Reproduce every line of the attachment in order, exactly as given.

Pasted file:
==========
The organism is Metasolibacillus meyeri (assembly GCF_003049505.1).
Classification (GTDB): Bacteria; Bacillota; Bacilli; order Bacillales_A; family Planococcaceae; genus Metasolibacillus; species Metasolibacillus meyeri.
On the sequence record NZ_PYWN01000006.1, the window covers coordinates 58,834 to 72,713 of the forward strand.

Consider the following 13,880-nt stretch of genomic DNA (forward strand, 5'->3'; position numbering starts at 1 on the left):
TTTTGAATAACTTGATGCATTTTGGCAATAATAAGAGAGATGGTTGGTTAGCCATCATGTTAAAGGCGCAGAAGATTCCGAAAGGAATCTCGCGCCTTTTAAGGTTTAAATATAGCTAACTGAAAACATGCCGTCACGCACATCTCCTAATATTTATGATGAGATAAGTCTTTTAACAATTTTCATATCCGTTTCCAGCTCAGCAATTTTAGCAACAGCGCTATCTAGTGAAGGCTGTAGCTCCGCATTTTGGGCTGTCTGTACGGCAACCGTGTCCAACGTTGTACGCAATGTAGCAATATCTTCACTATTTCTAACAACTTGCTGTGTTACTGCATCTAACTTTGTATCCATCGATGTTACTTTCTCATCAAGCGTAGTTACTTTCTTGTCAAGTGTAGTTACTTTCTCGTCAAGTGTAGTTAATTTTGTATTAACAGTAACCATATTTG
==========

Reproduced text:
The organism is Metasolibacillus meyeri (assembly GCF_003049505.1).
Classification (GTDB): Bacteria; Bacillota; Bacilli; order Bacillales_A; family Planococcaceae; genus Metasolibacillus; species Metasolibacillus meyeri.
On the sequence record NZ_PYWN01000006.1, the window covers coordinates 58,834 to 72,713 of the forward strand.

Consider the following 13,880-nt stretch of genomic DNA (forward strand, 5'->3'; position numbering starts at 1 on the left):
TTTTGAATAACTTGATGCATTTTGGCAATAATAAGAGAGATGGTTGGTTAGCCATCATGTTAAAGGCGCAGAAGATTCCGAAAGGAATCTCGCGCCTTTTAAGGTTTAAATATAGCTAACTGAAAACATGCCGTCACGCACATCTCCTAATATTTATGATGAGATAAGTCTTTTAACAATTTTCATATCCGTTTCCAGCTCAGCAATTTTAGCAACAGCGCTATCTAGTGAAGGCTGTAGCTCCGCATTTTGGGCTGTCTGTACGGCAACCGTGTCCAACGTTGTACGCAATGTAGCAATATCTTCACTATTTCTAACAACTTGCTGTGTTACTGCATCTAACTTTGTATCCATCGATGTTACTTTCTCATCAAGCGTAGTTACTTTCTTGTCAAGTGTAGTTACTTTCTCGTCAAGTGTAGTTAATTTTGTATTAACAGTAACCATATTTG